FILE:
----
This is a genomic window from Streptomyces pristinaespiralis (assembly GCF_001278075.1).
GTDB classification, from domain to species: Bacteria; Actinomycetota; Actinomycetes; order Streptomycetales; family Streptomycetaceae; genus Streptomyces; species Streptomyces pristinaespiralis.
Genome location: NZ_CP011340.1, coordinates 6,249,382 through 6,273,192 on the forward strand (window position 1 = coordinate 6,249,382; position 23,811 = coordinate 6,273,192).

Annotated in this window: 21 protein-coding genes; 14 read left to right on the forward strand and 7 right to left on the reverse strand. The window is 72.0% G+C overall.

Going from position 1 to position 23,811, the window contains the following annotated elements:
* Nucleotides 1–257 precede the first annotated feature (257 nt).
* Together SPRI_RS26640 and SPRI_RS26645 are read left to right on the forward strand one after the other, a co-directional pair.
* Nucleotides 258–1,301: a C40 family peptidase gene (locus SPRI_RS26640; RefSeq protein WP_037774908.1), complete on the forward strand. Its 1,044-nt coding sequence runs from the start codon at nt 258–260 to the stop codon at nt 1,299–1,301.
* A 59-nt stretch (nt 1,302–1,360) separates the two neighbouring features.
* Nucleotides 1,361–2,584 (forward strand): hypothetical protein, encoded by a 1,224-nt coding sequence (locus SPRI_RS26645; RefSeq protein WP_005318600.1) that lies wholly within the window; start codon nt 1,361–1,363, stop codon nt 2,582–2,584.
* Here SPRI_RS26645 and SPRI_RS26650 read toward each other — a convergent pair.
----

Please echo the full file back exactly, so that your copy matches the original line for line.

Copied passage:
This is a genomic window from Streptomyces pristinaespiralis (assembly GCF_001278075.1).
GTDB classification, from domain to species: Bacteria; Actinomycetota; Actinomycetes; order Streptomycetales; family Streptomycetaceae; genus Streptomyces; species Streptomyces pristinaespiralis.
Genome location: NZ_CP011340.1, coordinates 6,249,382 through 6,273,192 on the forward strand (window position 1 = coordinate 6,249,382; position 23,811 = coordinate 6,273,192).

Annotated in this window: 21 protein-coding genes; 14 read left to right on the forward strand and 7 right to left on the reverse strand. The window is 72.0% G+C overall.

Going from position 1 to position 23,811, the window contains the following annotated elements:
* Nucleotides 1–257 precede the first annotated feature (257 nt).
* Together SPRI_RS26640 and SPRI_RS26645 are read left to right on the forward strand one after the other, a co-directional pair.
* Nucleotides 258–1,301: a C40 family peptidase gene (locus SPRI_RS26640; RefSeq protein WP_037774908.1), complete on the forward strand. Its 1,044-nt coding sequence runs from the start codon at nt 258–260 to the stop codon at nt 1,299–1,301.
* A 59-nt stretch (nt 1,302–1,360) separates the two neighbouring features.
* Nucleotides 1,361–2,584 (forward strand): hypothetical protein, encoded by a 1,224-nt coding sequence (locus SPRI_RS26645; RefSeq protein WP_005318600.1) that lies wholly within the window; start codon nt 1,361–1,363, stop codon nt 2,582–2,584.
* Here SPRI_RS26645 and SPRI_RS26650 read toward each other — a convergent pair.